Your valid Salzburg Festival Ticket grants single entry to the anniversary exhibition at the Salzburg Museum.
26 JULY 2020 TO 31 OCTOBER 2021
‘The bird catcher, that’s me ...’ – An installation in dialogue with the artist Yinka Shonibare
Neue Residenz – First floor
Installation by Yinka Shonibare, sculpture, carriage, birdcages, songbirds
With a view onto the Mozart monument in the square in front of the museum, the British-Nigerian artist Yinka Shonibare pays personal homage to Die Zauberflöte / The Magic Flute by Wolfgang Amadeus Mozart. Die Zauberflöte is one of the most miraculous works in music history. It is a masterly combination of elements taken from the magic opera, ‘machine’ comedy (using mechanical stage effects), Freemason rites and the heroic-comedic opera in the tradition of Viennese popular suburban theatres. For his work on the history of the Salzburg Festival, Yinka Shonibare, who is based in London, takes his entire inspiration from Mozart and his singspiel (musical comedy) Die Zauberflöte. He reacts to Mozart’s work by producing a symbolic reinterpretation of the bird catcher Papageno. In Shonibare’s world, all birds are free; they are perched outside the open birdcages and invite viewers to think about such themes as liberty and self-determination. The Bird Catcher’s Dilemma is thus transformed into a symbol of liberation
and independence, thus linking up with Shonibare’s central musings on the relationship of European culture and colonialism.
Yinka Shonibare (born in 1962 in London; grew up in Lagos, Nigeria) lives in London. He studied between 1984 and 1989 at the Byam Shaw School of Art in London and between 1989 and 1991 at the Goldsmiths University of London. Shonibare works with the media of sculpture, photography, installation, painting and film. His projects repeatedly deal with themes of history and the consequences of colonialism.
Wolfgang Amadeus Mozart (born in 1756 in Salzburg; died in 1791 in Vienna) is one of the world’s best known and most important musicians and composers. Salzburg for Mozart was the location of his early upbringing in music by his father Leopold. From here, the family went on their first concert and educational tours. Salzburg was where Mozart began to compose and where he worked for the prince archbishops as orchestra director and court organist. After his break with the Salzburg Prince Archbishop Colloredo and Mozart’s departure for Vienna in 1781, it took decades before Salzburg remembered its famous son. The Mozart cult starting in the 19th century was pivotal in promoting the idea of a festival in Salzburg.
Die Zauberflöte / The Magic Flute was first performed in 1791 in the Freihaustheater in Vienna. The text was written by the theatre impresario and actor Emanuel Schikaneder who also wrote the role of Papageno optimally tailored to fit his own talents. Prince Tamino is given the task by the Königin der Nacht / Queen of the Night of rescuing her daughter Pamina from Sarastro’s castle. When the young prince sees a portrait of the princess, he immediately falls in love with her. The bird catcher Papageno becomes Tamino’s companion, and each of them is given a magic musical instrument: the prince a magic flute, Papageno a glockenspiel, a set of magic bells. Together the young people overcome their many ordeals and rites of passage, and also the power struggle between the Queen of the Night and the priest Sarastro. Because of its fascinating music, the famous arias, the appealing roles and its fairytale content, the opera is one of the most renowned and most frequently produced operas in the world. In Salzburg, too, the work has often delighted the public throughout the 100 years of the Festival’s history. Die Zauberflöte was first performed during the Festival in 1928 and since then has been seen around 240 times in more than 40 seasons. Many productions have become a permanent part of the history of the Salzburg Festival.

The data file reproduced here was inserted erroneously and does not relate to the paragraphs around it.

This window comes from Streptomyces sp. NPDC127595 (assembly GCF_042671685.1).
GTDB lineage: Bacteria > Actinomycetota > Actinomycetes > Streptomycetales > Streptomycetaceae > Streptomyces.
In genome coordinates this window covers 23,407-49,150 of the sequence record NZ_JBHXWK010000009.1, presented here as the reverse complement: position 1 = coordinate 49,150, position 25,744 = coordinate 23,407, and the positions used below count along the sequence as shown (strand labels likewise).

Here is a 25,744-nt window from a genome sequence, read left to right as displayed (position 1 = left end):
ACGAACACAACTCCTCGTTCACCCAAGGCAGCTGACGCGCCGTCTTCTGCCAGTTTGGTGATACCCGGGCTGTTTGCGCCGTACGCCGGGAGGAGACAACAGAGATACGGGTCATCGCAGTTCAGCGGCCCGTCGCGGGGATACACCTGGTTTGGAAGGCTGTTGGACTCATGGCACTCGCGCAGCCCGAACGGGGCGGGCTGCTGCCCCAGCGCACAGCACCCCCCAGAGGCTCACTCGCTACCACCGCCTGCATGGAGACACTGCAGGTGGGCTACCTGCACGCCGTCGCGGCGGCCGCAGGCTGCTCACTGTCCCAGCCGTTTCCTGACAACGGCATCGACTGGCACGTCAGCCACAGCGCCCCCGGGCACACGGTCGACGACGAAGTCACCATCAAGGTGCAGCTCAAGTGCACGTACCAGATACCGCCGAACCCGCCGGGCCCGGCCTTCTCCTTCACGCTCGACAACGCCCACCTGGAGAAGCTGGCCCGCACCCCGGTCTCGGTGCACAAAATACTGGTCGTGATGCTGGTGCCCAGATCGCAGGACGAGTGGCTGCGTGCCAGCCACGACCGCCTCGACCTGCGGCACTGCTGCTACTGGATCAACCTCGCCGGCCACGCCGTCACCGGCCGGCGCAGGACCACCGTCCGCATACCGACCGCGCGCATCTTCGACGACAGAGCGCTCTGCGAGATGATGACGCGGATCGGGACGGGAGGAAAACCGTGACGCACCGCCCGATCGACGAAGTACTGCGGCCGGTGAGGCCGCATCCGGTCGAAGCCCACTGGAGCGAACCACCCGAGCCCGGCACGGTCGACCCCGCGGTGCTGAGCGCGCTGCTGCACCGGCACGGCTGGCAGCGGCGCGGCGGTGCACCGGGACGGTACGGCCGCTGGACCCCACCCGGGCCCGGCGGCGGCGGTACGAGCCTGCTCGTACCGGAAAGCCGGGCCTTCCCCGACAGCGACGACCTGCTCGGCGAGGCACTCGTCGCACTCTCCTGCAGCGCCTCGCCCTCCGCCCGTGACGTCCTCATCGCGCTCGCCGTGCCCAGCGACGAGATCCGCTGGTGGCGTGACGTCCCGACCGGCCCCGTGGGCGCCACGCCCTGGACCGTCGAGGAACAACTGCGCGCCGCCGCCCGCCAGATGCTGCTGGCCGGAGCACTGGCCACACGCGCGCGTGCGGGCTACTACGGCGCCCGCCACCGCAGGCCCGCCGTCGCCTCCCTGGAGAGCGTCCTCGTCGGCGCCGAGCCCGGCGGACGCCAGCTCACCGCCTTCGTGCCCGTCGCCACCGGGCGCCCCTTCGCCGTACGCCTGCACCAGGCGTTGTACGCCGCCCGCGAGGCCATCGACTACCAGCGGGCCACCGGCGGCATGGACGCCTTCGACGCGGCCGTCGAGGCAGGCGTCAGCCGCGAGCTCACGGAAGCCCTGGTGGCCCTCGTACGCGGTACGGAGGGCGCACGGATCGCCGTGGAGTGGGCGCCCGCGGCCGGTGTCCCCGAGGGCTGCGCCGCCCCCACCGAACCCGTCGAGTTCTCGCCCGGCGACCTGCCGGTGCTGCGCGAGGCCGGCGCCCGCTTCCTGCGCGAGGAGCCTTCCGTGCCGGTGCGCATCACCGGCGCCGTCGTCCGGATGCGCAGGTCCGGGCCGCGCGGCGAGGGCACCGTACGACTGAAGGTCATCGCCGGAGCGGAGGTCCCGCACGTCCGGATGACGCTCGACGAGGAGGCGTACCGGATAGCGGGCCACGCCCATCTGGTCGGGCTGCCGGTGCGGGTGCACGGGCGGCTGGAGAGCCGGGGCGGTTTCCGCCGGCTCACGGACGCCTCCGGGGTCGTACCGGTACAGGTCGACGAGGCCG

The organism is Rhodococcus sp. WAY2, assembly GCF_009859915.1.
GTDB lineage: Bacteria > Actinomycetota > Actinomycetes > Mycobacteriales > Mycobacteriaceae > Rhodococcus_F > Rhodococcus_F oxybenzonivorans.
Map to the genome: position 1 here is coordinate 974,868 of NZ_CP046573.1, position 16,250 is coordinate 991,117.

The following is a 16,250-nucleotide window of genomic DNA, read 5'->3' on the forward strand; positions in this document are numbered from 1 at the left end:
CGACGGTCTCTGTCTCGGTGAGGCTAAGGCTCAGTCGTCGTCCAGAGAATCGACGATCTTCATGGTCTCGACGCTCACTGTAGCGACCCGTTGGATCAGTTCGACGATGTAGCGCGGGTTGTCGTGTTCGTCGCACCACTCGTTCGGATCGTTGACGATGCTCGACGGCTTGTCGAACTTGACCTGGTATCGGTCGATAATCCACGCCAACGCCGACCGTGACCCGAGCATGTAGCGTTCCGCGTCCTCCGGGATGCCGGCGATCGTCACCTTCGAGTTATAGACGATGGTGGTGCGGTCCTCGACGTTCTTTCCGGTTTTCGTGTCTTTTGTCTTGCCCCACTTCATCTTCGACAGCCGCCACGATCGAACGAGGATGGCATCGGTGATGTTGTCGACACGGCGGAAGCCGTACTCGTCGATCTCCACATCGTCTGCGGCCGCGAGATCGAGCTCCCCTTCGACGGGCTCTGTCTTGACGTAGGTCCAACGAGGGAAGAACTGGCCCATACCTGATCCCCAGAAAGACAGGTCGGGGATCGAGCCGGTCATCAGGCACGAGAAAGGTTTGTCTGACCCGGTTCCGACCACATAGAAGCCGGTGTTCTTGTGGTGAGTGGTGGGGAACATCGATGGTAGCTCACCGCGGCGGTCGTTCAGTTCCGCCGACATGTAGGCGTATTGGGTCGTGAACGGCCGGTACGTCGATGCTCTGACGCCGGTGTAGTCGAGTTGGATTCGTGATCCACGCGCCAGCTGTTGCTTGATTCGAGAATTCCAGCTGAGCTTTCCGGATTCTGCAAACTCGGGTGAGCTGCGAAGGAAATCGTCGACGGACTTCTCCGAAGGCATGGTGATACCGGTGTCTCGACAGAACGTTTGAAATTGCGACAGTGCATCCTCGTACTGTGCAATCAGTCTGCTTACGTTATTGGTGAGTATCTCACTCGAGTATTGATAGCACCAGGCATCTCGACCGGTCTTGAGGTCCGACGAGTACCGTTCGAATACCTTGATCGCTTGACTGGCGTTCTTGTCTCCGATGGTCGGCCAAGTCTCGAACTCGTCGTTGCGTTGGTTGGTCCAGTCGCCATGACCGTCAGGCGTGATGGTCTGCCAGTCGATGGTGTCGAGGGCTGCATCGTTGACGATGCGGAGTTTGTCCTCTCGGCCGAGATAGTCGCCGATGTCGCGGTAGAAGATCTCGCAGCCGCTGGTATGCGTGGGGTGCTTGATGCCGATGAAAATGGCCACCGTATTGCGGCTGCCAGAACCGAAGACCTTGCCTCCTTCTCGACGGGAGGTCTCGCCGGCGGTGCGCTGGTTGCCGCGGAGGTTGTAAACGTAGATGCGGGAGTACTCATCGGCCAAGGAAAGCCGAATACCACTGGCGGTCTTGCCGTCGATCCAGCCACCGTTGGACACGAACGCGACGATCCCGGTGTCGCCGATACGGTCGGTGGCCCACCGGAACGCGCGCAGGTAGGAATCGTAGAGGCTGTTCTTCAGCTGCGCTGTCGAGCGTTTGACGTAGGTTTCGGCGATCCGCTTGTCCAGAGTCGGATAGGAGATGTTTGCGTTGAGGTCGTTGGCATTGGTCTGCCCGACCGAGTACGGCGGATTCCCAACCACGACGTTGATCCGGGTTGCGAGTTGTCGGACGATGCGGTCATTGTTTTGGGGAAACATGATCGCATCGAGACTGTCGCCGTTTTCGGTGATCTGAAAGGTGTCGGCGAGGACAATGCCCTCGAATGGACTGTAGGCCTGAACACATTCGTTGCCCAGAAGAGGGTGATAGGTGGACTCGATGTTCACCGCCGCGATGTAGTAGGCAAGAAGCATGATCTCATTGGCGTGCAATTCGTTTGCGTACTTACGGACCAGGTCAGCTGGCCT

The Mozart monument was erected in 1841 on the occasion of the 50th anniversary of Wolfgang Amadeus Mozart’s death. The bronze sculpture of the composer was created by the Munich sculptor Ludwig Schwanthaler. The monument was solemnly unveiled in 1842 in the presence of Mozart’s two sons. For Salzburg, the monument became a visible expression of a Mozart cult that became ever more pronounced and which also led in the 19th century to the introduction of music festivals in Salzburg specifically dedicated to Mozart. With their programmes that included concerts and operas, and along with the endeavours to set up a festival theatre of their own, they paved the way in many regards towards the later foundation of the Salzburg Festival.